[This message has been edited by Mophead (edited 10-06-2005).]
And this has been in the works for a whiele, so yes, it is FANTASTIC news.
The downside is that in the States, it's incredibly likely that the population which needs it most -- teen women -- may well never be able to get it, or at best, only a limited segment of that population will.
Here's a piece which echoes some of why: http://www.newsobserver.com/print/saturday/business/story/2557725p-8991818c.html
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I know so many people who are responsible enough to completely handle their own sexual healthcare, yet their parents object, or would object, if they knew, because it's not what they believe is "right". To allow their parents [who may be entirely opposed for no reason other than "I don't want you having sex"] to say no isn't going to help those who need it.
Then again, I'm in the same kind of situation. I make my Planned Parenthood appointments in secret and so on, because even though I'm 18 and can pay/handle all my sexual decisions by myself, I still live at home. And out I would go if they ever found out.
However, this makes me wonder if it's possible for kids to get vaccines without their parents' permission...? Is it?
[This message has been edited by faifai (edited 10-06-2005).]
And no, kids -- literal kids -- can't get vaccines on their own by walking into a doctor's office, especially in a country without socialized health care (remember, many, many people here can't afford even their most basic health care in crisis, let alone preventatively, so not having certain vaccinations be mandatory generally sets up anyone who isn't at least middle class -- and who, by virtue of lower incomes and all that creates, are at greater health risks -- to not get them at all).
Moreover, expecting small children to be in charge of their own healthcare is pretty outer-limits (for a lot of reasons, but primarily because parents and pediatricians are supposed to be acting in the interests of the children's health and caring for them). Your average 9-year-old, for example, is not going to have the opportunity to be well-versed enough in these issues or medicine to have any idea what she needs, or even to really understand the need: mortality isn't really heavy on the minds of most kids.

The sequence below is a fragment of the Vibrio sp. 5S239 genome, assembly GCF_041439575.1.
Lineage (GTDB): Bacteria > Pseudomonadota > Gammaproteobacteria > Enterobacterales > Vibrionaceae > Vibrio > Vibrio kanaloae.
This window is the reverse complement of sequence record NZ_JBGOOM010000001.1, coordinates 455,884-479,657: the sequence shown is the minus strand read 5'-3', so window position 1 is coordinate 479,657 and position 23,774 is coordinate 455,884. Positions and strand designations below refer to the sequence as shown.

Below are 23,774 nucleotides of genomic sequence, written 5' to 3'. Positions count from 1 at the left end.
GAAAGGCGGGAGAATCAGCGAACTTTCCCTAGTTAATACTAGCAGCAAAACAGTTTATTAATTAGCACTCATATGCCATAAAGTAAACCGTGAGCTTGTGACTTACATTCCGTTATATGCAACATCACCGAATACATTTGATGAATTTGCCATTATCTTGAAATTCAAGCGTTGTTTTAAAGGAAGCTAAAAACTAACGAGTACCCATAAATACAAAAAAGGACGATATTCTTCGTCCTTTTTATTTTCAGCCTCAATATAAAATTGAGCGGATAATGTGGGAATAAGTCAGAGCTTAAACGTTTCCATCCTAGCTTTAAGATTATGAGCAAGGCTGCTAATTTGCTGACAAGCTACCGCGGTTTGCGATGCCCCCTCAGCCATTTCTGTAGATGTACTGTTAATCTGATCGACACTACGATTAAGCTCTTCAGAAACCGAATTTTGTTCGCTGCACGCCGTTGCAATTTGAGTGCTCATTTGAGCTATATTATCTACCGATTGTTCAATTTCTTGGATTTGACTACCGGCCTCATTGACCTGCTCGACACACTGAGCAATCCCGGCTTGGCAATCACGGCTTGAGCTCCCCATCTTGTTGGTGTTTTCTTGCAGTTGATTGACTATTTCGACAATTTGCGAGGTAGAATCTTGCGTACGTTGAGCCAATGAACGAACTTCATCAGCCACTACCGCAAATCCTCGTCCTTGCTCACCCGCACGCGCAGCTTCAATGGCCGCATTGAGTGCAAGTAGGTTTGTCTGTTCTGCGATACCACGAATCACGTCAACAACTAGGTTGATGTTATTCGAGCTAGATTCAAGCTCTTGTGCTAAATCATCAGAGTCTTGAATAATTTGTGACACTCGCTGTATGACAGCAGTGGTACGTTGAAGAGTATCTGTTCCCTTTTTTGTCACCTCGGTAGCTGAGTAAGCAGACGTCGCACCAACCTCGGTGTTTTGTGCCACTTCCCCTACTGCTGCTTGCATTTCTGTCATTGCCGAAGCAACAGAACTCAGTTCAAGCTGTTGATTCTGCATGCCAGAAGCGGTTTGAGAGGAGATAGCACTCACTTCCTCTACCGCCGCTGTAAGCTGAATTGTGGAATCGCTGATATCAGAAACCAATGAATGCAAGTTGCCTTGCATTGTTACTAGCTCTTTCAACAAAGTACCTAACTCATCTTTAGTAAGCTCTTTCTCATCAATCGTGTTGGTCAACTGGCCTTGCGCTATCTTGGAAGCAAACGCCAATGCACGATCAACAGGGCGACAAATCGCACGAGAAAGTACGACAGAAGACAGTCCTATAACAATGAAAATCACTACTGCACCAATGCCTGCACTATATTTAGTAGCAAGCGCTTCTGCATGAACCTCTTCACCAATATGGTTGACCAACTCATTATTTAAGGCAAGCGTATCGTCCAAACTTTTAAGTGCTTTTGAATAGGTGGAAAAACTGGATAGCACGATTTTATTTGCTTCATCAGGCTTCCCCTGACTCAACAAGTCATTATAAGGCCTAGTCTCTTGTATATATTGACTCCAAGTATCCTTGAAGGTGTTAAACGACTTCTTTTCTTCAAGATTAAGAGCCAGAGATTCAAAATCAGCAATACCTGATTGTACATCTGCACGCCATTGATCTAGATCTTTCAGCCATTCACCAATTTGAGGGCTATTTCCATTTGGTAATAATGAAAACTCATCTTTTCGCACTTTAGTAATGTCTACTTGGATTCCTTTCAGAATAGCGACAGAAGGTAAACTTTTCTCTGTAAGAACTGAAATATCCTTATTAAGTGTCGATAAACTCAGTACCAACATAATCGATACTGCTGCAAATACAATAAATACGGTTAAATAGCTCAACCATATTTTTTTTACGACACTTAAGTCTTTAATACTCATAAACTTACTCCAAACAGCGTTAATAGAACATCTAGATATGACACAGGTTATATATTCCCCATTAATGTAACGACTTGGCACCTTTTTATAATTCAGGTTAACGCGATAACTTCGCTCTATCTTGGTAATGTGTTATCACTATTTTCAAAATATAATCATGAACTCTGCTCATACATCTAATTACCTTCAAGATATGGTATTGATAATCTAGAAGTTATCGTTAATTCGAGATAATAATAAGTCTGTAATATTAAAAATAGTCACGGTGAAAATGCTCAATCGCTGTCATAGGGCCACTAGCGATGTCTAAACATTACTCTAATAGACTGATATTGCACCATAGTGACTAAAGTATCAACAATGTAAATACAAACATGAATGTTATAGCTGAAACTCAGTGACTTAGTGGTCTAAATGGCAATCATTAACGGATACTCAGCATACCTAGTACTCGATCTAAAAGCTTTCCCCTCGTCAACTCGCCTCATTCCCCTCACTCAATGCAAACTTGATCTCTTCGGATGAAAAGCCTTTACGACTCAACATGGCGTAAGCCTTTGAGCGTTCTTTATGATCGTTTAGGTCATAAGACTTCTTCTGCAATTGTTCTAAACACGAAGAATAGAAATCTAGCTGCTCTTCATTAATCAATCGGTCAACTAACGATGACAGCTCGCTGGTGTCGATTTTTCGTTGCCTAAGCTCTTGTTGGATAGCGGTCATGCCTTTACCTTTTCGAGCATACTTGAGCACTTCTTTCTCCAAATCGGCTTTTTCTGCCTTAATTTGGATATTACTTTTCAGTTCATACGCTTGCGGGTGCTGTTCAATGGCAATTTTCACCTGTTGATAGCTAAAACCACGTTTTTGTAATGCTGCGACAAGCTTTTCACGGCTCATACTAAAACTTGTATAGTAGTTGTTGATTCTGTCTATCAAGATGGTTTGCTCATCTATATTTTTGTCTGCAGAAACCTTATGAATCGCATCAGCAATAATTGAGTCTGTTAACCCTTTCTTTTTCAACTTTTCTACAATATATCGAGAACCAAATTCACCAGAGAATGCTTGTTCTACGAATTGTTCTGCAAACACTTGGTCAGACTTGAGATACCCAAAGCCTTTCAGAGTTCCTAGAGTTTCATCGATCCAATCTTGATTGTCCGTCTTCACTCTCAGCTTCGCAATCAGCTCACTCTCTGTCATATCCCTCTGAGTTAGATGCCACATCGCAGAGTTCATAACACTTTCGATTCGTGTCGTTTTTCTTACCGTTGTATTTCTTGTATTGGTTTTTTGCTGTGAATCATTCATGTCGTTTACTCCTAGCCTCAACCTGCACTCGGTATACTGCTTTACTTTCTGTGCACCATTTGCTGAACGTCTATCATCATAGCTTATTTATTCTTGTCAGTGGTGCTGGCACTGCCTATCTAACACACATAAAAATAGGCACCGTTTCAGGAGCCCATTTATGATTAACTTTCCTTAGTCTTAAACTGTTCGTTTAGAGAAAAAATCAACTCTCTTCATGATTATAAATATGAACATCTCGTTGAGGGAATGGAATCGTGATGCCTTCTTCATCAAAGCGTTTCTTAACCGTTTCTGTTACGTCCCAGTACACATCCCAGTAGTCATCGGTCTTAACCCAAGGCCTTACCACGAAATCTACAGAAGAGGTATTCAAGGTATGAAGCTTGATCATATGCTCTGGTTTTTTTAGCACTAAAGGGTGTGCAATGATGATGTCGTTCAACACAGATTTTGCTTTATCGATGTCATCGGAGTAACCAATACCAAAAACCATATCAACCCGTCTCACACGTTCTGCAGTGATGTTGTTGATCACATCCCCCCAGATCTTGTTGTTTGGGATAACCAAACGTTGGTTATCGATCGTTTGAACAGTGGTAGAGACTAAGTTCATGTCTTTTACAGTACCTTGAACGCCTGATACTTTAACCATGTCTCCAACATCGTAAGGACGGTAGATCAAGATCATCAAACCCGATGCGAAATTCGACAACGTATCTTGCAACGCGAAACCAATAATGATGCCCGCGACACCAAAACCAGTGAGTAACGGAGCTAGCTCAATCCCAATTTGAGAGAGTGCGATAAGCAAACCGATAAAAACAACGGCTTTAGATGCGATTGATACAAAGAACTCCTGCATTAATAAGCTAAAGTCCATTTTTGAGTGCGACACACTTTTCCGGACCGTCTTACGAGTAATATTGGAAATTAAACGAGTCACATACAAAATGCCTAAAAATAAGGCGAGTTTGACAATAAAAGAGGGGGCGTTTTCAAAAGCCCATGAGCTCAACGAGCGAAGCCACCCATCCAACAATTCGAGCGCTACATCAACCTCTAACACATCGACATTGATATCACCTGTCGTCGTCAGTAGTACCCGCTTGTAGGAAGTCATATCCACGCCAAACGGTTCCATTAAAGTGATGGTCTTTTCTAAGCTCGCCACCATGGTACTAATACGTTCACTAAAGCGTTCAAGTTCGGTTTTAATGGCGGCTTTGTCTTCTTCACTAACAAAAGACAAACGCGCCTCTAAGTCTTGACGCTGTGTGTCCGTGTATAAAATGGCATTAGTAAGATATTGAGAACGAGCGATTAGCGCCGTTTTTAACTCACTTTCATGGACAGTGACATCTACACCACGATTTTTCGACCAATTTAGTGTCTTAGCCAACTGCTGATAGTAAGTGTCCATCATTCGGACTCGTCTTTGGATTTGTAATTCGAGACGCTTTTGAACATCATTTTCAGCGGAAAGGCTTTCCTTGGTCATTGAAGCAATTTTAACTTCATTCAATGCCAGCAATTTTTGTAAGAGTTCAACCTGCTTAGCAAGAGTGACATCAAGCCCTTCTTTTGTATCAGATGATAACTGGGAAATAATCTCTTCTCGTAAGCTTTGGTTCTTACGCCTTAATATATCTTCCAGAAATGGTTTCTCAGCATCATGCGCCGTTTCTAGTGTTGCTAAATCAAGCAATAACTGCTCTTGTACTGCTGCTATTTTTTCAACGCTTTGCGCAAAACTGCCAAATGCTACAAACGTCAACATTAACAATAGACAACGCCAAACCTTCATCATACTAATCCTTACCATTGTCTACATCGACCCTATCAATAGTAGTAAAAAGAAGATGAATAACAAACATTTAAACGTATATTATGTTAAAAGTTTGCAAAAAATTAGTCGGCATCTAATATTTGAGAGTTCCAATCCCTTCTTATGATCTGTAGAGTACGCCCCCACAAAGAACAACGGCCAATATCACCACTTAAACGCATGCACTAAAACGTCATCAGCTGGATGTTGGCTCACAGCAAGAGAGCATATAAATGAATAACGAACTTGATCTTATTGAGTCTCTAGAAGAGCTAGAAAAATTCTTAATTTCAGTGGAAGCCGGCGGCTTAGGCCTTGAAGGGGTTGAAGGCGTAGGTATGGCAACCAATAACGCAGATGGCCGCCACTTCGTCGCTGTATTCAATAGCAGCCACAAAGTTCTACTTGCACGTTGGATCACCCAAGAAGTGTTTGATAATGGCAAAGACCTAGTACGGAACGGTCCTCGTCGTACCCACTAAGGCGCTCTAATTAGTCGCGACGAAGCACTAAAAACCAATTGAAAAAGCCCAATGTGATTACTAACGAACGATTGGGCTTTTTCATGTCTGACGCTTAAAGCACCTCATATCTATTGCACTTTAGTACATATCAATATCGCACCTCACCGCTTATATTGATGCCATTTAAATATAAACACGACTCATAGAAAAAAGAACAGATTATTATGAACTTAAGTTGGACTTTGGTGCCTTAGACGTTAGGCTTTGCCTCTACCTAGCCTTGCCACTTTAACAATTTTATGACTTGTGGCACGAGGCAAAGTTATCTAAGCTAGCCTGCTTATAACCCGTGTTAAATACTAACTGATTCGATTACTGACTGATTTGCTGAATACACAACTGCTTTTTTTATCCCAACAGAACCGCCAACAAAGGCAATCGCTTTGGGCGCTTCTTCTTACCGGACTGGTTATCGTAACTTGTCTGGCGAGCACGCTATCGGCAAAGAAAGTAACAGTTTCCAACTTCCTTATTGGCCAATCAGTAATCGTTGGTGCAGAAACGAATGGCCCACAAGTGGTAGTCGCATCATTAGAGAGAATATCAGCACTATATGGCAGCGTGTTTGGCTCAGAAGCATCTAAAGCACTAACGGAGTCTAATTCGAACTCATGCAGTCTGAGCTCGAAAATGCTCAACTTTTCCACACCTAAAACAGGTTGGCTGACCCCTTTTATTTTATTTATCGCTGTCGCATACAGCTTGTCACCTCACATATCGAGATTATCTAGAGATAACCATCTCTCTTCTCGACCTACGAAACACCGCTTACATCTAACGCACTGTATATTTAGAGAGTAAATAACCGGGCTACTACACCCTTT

The rest of it, however, is pretty disheartening. Parents are supposed to be acting in their kids' interest, so that should logically mean trying to prevent their getting sick. I can understand not being able to afford it and therefore putting it off, I've been there.
But I can't understand why you'd say "no, we're not going to get you protected against cancer," when there's no better reason other than you're afraid it might somehow "push" your child to have sex later on down the road. That's like saying that since there's condoms at the store, they must be "pushing" people everywhere to fornicate like mad.
But the analogy you made in your last paragraph -- however faulty, and it truly is; if plain old chemistry isn't enough to entice someone to have sex, a latex sheath isn't about to be the enticement -- is pretty much exactly the sort of horse that drives the cart of that sort of flawed and destructive logic.
And once you start examining that thinking in a context like this, it makes more clear what the fears really are: if they're stated to be disease, but then what keeps disease from occuring is eschewed, the same way some state the far is pregnancy, but then won't permit or support birth control, the fact that it's really fear os sex itself, fear of maturity, fear of loss of control of a child, becomes more obvious.
But let's not let those crazy people get us down. It's still great news that those vaccines are almost ready!
"Don't let your schooling get in the way of your education." - Mark Twain
I always feel horrible when I hear about United States healthcare. My social policy prof bitches about it all the time. His son (an American immigrant) was offered a private room and multiple snacks when he got a minor injury and had to go to the ER. Why? Because he has a high-paying job and some kind of fancy card. My prof on the other hand, in Canada, who makes $115K a year, was treated in a "room" that had drapes for walls, with a homeless man in the next "room." And he said, this is what Canada is all about.
Then I read about U.S. girls who can't go to the doctor for an STD test and it's just so sad. I get my STD tests and pap for free just because I was born on this side of the line. When these new vaccines come to Canada, I could zip to the clinic and get one whenever I want. While people in the richest country in the world die for lack of money. It's unfathomable.
[This message has been edited by Mophead (edited 10-08-2005).]